BUYING A HOUSE AT 21
Woman turns tables on housing crisis by good savings - and KiwiSaver.
We’ve always been sensible with money, don’t smoke or drink or need any of the flash things. -AbigailPicott
At 21 – and with just four years of working life behind her – Abigail Picott has thumbed her nose at the so-called housing crisis by buying her first home. “I left school at 17 and started full-time work in retail management,” she says. “I haven’t studied but have been very careful with money and now have a family home.”
Picott - who uses ASB as her KiwiSaver provider - is one of over 30,000 people helped into their first home using KiwiSaver savings in the year to the end of March.
She firmly believes it is time to change her generation’s mind- set from ‘ I want, I will have’ and be prepared to put in the hard yards to get what they want.
Picott, who now works as a concierge, has purchased a home in Upper Hutt near Wellington together with her partner Sheridan Cullen. The pair came up with a deposit of over $40,000 - withdrawing a combined $26,000 from their KiwiSaver accounts - for the $430,000 property.
They move in on October 28, and Picott says it would not have been possible without the contribution through KiwiSaver.
“I have been in KiwiSaver for four years and Sheridan three, and we were able to withdraw the $26,000 between us to go towards the deposit; there is no way we could have bought the house without it.
Picott, who is English, moved to New Zealand with her parents when aged 12: “They came here to give me more opportunities; New Zealand is the about the same size as the UK, but with a population of less than five million compared to 65 million, the opportunities are very different and it has turned out to be a smart decision.”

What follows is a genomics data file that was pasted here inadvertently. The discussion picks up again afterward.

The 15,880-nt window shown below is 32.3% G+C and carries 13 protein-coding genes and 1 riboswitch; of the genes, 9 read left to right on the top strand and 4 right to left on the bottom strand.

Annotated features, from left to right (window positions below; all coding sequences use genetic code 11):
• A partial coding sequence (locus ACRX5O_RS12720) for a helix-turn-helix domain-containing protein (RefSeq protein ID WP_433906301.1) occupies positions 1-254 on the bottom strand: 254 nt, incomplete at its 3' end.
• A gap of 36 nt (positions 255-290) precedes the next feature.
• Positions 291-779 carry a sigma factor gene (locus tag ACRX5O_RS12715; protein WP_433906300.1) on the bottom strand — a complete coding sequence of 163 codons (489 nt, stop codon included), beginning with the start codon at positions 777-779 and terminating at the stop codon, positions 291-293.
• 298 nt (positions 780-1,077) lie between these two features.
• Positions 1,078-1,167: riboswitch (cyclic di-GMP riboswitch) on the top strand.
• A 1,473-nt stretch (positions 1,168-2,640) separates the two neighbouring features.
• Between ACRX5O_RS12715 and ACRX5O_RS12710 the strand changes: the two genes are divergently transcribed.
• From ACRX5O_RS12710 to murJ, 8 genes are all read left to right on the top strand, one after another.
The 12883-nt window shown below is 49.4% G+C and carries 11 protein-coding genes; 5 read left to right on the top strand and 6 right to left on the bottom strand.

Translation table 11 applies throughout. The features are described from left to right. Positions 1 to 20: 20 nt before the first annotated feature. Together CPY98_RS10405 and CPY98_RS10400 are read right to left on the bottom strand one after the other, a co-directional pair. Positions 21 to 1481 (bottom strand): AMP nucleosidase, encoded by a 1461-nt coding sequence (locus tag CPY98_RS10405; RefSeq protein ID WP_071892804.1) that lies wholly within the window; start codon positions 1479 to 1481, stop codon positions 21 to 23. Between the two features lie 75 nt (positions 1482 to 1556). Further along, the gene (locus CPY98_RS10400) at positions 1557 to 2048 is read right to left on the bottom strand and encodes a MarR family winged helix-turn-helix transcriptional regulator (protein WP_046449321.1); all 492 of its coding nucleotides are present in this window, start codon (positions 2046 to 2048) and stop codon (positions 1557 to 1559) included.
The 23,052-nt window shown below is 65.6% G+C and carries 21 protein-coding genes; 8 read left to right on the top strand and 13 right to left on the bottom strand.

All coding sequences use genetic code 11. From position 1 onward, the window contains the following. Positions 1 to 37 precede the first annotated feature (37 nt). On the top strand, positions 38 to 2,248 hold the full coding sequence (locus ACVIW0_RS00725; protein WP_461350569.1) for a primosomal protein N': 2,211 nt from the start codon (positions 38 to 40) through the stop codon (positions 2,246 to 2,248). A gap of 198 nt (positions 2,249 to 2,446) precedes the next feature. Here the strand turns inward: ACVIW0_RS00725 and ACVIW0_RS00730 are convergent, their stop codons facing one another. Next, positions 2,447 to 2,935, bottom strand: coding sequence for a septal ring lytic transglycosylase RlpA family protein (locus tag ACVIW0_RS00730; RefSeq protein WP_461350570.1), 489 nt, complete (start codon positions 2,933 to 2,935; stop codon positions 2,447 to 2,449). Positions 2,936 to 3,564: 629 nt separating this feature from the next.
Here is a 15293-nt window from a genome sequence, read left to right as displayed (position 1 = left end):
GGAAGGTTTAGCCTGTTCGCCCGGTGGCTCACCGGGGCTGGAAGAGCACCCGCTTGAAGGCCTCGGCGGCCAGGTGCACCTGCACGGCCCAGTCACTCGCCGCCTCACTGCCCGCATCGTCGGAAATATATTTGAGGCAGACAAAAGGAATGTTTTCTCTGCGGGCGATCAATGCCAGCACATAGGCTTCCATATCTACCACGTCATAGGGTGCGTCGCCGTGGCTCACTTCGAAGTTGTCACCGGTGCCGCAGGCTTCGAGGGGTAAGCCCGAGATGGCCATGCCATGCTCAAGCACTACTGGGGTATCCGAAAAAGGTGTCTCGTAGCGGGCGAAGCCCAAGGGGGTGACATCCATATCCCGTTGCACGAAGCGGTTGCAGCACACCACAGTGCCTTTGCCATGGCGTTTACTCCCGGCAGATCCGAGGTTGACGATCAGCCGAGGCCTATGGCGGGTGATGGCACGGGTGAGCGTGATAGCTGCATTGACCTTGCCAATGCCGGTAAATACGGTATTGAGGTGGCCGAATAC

Picott says she and Cullen - he is a builder with a six-year-old son - have always put extra money aside for a house.
“He is a natural saver and has been a fantastic influence on me,” she says. “We’ve always been sensible with money, don’t smoke or drink or need any of the flash things; I have no other loans other than the mortgage, don’t use credit cards and we live within our means.”
Picott says the couple had amassed $11,000 in personal savings but it was their KiwiSaver savings that made the difference.
“Initially I was contributing three per cent but increased it to eight per cent for about a year. I’ll go back to contributing three per cent now and start saving for retirement,” she says.
“When I first joined I was unaware of what it was,” she says. “But the ASB were very helpful and took me through all the ins and out of the scheme. I would recommend anyone to go and talk to their provider and get them to show how they can reach their goals.”
Picott says they were not actively looking for a property; “we were sort of window-shopping but as soon as we saw it we decided we wanted it – I got quite emotionally attached very quickly.”
Aidan Vince, ASB Bank’s head of KiwiSaver and Outbound Advisory, says Picott has obviously latched on to the power of KiwiSaver.
“Although it was built for people to save for retirement, early withdrawal to buy a first home is also one of the key advantages,” he says. “KiwiSaver has helped around 24,000 ASB customers buy their first home and I think it is safe to say this dream would have been further away for many of them without the benefits it provides.
He says people can use money for their first home if they have been a KiwiSaver member for at least three years, although are required to leave a balance of $1,000 after withdrawal.
Vince says it is important people continue with KiwiSaver once into their home: “There is this temptation to stop paying in because now they have this big scary mortgage they think they can no longer afford the contributions.
“Depending on your employment contract this could effectively be giving yourself a pay cut because you lose your employer contribution as well. Although in your 20s and 30s retirement may seem a long way off, none of us are bullet proof and the day will come when it becomes a reality.”
Vince says regardless of your provider, there are a few key things anyone saving for a first home should do with KiwiSaver.
“Check what fund type you are in as less growth-focused funds are important as you are getting ready to withdraw,” he says. “This ensures fewer ups and downs in your balance.
“But I would also recommend shifting back to a growth focus after you buy as your investment horizon will now be longer; and advise looking at your contribution – before and after you buy – as every little bit helps.”